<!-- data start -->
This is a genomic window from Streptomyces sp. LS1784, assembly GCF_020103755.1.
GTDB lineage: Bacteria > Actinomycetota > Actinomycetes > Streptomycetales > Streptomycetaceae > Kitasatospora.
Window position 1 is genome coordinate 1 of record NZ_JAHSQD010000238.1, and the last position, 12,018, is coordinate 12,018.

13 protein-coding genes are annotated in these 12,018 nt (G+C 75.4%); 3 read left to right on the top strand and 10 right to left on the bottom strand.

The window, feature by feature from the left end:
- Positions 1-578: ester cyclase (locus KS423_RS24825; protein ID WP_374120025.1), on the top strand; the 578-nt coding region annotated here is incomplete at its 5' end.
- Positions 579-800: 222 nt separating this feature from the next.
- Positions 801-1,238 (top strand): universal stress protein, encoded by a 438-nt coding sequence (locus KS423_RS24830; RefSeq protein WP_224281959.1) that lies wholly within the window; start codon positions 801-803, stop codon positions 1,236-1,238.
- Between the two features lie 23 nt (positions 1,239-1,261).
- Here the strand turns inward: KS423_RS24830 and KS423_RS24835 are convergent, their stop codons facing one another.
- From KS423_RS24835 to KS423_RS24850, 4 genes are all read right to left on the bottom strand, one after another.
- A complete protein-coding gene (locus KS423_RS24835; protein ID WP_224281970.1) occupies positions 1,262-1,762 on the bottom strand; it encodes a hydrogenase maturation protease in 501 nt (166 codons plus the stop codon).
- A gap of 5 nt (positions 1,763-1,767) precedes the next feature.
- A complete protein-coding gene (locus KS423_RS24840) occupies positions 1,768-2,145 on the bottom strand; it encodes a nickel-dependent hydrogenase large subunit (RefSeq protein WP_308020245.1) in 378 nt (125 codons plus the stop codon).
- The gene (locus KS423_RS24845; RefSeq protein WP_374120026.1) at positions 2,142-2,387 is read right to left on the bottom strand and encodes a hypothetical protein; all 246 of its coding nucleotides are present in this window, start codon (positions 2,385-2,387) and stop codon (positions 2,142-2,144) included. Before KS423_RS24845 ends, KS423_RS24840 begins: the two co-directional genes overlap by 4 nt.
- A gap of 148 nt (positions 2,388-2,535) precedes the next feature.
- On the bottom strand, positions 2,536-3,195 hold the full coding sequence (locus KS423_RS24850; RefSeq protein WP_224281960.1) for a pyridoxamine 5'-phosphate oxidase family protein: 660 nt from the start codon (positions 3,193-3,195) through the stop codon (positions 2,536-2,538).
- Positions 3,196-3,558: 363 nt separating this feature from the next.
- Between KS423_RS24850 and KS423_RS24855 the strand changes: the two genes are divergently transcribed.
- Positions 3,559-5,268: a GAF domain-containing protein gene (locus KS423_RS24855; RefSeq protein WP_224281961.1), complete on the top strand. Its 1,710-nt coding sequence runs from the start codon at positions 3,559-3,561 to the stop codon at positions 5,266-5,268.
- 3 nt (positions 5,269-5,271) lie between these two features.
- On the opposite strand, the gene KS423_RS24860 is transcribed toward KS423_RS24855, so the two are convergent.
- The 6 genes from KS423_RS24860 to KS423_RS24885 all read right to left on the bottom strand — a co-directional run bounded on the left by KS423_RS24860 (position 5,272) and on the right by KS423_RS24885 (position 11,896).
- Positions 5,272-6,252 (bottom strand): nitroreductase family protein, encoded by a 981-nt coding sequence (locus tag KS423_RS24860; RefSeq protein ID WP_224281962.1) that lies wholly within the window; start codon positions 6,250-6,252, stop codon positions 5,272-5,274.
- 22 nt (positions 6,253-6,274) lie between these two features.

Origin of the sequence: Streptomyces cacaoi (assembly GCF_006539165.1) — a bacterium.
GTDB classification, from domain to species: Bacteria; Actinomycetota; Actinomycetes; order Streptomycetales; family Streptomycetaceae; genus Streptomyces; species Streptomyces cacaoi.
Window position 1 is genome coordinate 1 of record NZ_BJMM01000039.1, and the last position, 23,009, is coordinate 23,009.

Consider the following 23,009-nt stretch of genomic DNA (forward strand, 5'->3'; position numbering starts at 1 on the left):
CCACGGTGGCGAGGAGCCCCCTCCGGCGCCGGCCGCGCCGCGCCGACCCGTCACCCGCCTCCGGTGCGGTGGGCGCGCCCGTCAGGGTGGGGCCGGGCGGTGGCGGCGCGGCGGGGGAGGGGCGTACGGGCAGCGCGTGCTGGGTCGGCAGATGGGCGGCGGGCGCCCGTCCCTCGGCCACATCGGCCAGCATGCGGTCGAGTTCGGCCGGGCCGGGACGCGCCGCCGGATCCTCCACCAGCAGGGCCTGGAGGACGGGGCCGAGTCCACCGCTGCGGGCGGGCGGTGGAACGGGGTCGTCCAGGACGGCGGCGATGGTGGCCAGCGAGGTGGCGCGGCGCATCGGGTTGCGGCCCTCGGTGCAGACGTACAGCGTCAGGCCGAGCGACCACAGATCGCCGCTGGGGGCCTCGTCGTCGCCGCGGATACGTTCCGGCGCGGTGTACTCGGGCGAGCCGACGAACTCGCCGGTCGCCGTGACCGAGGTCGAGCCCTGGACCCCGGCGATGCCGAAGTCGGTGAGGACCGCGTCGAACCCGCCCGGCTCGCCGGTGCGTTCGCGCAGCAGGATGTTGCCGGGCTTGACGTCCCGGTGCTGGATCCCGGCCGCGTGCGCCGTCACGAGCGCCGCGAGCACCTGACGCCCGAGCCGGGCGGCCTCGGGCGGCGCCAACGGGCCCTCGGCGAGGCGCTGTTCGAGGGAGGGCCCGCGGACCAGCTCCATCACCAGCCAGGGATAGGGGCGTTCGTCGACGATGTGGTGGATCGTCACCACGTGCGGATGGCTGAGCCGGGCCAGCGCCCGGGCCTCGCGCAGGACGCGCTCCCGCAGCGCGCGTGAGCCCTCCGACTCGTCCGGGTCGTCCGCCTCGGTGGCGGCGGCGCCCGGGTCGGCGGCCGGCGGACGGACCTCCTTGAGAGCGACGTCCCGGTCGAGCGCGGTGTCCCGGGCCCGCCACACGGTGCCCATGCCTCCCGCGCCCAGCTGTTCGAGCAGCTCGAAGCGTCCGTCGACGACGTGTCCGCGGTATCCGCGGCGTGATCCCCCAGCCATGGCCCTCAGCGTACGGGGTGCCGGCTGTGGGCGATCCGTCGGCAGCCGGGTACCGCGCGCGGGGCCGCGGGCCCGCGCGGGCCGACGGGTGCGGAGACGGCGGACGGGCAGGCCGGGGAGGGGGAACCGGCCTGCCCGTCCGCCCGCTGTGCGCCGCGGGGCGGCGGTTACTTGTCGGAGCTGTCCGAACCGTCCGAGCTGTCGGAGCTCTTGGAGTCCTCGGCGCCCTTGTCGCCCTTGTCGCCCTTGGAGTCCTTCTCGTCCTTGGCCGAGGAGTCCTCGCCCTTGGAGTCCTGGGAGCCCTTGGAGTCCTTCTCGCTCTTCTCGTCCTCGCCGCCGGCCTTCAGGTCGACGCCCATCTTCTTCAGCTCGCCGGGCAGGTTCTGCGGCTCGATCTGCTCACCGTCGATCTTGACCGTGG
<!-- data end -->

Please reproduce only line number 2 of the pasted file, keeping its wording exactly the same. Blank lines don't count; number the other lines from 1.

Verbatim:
GTDB lineage: Bacteria > Actinomycetota > Actinomycetes > Streptomycetales > Streptomycetaceae > Kitasatospora.